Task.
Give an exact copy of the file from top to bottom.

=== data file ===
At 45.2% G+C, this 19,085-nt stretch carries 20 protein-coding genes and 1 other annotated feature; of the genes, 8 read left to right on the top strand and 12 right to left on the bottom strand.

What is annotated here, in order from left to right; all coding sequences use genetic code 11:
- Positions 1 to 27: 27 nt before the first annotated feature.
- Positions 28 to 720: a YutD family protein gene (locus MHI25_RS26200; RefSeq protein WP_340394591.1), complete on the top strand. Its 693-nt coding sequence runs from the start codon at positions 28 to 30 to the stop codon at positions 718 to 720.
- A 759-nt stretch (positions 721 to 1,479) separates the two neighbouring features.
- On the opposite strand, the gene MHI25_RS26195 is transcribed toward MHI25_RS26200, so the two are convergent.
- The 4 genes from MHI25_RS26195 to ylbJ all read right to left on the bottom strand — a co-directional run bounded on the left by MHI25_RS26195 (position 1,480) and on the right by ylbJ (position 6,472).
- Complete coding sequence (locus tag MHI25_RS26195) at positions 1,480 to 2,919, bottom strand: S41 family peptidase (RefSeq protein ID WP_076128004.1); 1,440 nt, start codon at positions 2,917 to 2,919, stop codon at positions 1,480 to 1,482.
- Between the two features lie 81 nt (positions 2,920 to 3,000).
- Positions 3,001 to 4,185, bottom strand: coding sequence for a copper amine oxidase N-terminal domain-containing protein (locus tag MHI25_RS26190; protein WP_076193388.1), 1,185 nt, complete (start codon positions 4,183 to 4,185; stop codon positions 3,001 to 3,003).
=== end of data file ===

At 45.2% G+C, this 19,085-nt stretch carries 20 protein-coding genes and 1 other annotated feature; of the genes, 8 read left to right on the top strand and 12 right to left on the bottom strand.

What is annotated here, in order from left to right; all coding sequences use genetic code 11:
- Positions 1 to 27: 27 nt before the first annotated feature.
- Positions 28 to 720: a YutD family protein gene (locus MHI25_RS26200; RefSeq protein WP_340394591.1), complete on the top strand. Its 693-nt coding sequence runs from the start codon at positions 28 to 30 to the stop codon at positions 718 to 720.
- A 759-nt stretch (positions 721 to 1,479) separates the two neighbouring features.
- On the opposite strand, the gene MHI25_RS26195 is transcribed toward MHI25_RS26200, so the two are convergent.
- The 4 genes from MHI25_RS26195 to ylbJ all read right to left on the bottom strand — a co-directional run bounded on the left by MHI25_RS26195 (position 1,480) and on the right by ylbJ (position 6,472).
- Complete coding sequence (locus tag MHI25_RS26195) at positions 1,480 to 2,919, bottom strand: S41 family peptidase (RefSeq protein ID WP_076128004.1); 1,440 nt, start codon at positions 2,917 to 2,919, stop codon at positions 1,480 to 1,482.
- Between the two features lie 81 nt (positions 2,920 to 3,000).
- Positions 3,001 to 4,185, bottom strand: coding sequence for a copper amine oxidase N-terminal domain-containing protein (locus tag MHI25_RS26190; protein WP_076193388.1), 1,185 nt, complete (start codon positions 4,183 to 4,185; stop codon positions 3,001 to 3,003).